Wednesday 22 October 2014

Royalty-split deals for translators - all aboard the crazy train

I've just had a very very strange encounter with a friend who is trying to build a side business for translating fiction. (We were also discussing her translating a few short pieces for me next year, something I'm shying away from, because I've crunched some numbers and can't currently afford to pay a translator anything approaching fair wages.)
And yes, cost is a big issue, especially for self-publishers and small presses. (M/m has been trying to push into foreign markets, some with decent results, others with awful results: in essence, it's a matter of under-spending and delivering sloppy results.) Cost has definitely held me back so far.
So, to solve the cost problem, some self-publishing people are advocating what they call the "royalty split". It looks great on paper: Translator does all the work, including quality control, editing, proofing, and gets 50% of the net proceeds from Amazon, while the original author gets 50%. Sounds fair, doesn't it?
Except it stinks.
Let's look at a real case that my hopeful translator friend is planning to jump on. I'm strongly advising her against it, and the numbers will show why.
Let's assume a full-sized novel of 80,000 words or about 250 pages. A translator would probably take about 100 hours to turn the book around. I'm pulling this number out of the ether, correct me if I'm far off the mark, but here's a discussion that seems to bear out my estimate.

S/he'd have to be damn amazing to turn in clean copy (most royalty-split deals assume the translator does EVERYTHING, including editing, proofing, quality control of the finished files). So assume we're having an absolutely amazing translator who does a great job in 100 hours and delivers a print-ready, layout-ready book.
The book in question is the second book in a series in a mainstream genre (not m/m), priced at 2.99. 

In my experience, all series "fade", in other words, every next book in a series sells 10-20% less than the one before. 
The current target-market Amazon sales rank of the first translated book in the series is about 800,000.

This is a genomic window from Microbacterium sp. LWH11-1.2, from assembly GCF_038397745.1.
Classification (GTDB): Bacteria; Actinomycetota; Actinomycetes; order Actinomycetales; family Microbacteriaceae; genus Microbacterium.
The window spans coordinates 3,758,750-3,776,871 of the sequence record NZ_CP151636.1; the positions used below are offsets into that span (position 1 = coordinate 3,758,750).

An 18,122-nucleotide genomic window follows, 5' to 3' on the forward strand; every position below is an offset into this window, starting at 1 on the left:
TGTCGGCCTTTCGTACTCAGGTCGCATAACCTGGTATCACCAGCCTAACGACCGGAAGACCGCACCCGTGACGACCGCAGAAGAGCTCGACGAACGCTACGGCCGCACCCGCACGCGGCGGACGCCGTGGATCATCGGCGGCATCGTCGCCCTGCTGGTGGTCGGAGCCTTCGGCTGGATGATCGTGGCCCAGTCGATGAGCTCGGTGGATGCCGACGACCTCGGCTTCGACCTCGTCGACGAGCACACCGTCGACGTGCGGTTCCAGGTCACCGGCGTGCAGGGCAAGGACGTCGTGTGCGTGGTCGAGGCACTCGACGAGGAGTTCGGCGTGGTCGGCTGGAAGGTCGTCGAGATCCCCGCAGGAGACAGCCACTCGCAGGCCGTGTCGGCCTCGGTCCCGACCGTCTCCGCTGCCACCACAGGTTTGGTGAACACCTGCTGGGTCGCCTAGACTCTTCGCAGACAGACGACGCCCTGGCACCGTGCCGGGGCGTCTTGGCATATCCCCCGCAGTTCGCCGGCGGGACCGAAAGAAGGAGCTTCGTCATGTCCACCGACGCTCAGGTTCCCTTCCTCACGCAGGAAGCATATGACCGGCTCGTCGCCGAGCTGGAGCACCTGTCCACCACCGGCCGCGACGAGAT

Based on my sales in the same target market (my book, launched at a similar date, has a sales rank of 50-60,000, which, I just checked, translates to TEN sales a month). Based on the 800,000 number, I expect that other book to sell maybe 1 copy a month. 

The translator of that book may or may not have signed a royalty-split agreement, but the fact is, that book doesn't even sell two copies per month, and it's priced at 2.99. In other words, the translator can't even buy a cop of coffee for her monthly payout. I hope to gods s/he asked for a downpayment or an advance or ANTHING.
Because, at an estimated 1/month (leaving the currency out), it'll take her decades, if not centuries, to get paid a fair wage, which I'd define as at least minimum wage, which is nowhere near what a qualified translator would ask for managing such a project and all the grunt work that goes into it.
The self-publishing advocated (who otherwise make a HUGE amount of sense) like royalty-split because they say it's a "fair" split of risk for the author and translator. 

That's bollocks. There's almost zero risk for the author (if the translation ends up sucking, just get a new word slave), and all the risk is with the translator. It's madness. In my humble opinion (as somebody who's done translating and editing), it's immoral.

At the very least, if you should consider agreeing to such a deal, make sure the author has a track record and actual SALES. And plan for the worst-case scenario: namely, author sells 1 copy a month or less. Make sure you're still OK working for free, because that's pretty likely going to happen.

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